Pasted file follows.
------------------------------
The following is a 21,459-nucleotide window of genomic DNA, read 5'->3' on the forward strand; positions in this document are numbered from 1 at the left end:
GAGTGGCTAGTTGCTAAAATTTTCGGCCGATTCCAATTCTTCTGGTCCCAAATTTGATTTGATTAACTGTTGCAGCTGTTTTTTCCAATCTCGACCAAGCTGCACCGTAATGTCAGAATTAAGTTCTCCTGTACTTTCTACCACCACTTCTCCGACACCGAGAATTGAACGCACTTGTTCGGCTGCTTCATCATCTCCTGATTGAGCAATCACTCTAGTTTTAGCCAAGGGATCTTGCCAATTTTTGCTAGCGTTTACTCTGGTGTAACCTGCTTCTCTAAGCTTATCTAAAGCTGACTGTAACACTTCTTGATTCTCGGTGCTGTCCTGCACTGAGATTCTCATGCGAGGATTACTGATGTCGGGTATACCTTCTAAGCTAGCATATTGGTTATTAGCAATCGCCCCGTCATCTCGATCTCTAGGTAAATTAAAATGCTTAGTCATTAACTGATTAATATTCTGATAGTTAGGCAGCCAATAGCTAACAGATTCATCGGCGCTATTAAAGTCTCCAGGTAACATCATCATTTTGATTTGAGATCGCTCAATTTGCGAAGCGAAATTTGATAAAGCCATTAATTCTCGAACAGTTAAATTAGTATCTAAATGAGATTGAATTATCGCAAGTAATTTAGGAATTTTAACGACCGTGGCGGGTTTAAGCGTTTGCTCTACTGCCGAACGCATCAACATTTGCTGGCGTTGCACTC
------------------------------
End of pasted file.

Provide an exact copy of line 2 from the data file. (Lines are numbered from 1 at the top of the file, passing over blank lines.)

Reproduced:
GAGTGGCTAGTTGCTAAAATTTTCGGCCGATTCCAATTCTTCTGGTCCCAAATTTGATTTGATTAACTGTTGCAGCTGTTTTTTCCAATCTCGACCAAGCTGCACCGTAATGTCAGAATTAAGTTCTCCTGTACTTTCTACCACCACTTCTCCGACACCGAGAATTGAACGCACTTGTTCGGCTGCTTCATCATCTCCTGATTGAGCAATCACTCTAGTTTTAGCCAAGGGATCTTGCCAATTTTTGCTAGCGTTTACTCTGGTGTAACCTGCTTCTCTAAGCTTATCTAAAGCTGACTGTAACACTTCTTGATTCTCGGTGCTGTCCTGCACTGAGATTCTCATGCGAGGATTACTGATGTCGGGTATACCTTCTAAGCTAGCATATTGGTTATTAGCAATCGCCCCGTCATCTCGATCTCTAGGTAAATTAAAATGCTTAGTCATTAACTGATTAATATTCTGATAGTTAGGCAGCCAATAGCTAACAGATTCATCGGCGCTATTAAAGTCTCCAGGTAACATCATCATTTTGATTTGAGATCGCTCAATTTGCGAAGCGAAATTTGATAAAGCCATTAATTCTCGAACAGTTAAATTAGTATCTAAATGAGATTGAATTATCGCAAGTAATTTAGGAATTTTAACGACCGTGGCGGGTTTAAGCGTTTGCTCTACTGCCGAACGCATCAACATTTGCTGGCGTTGCACTC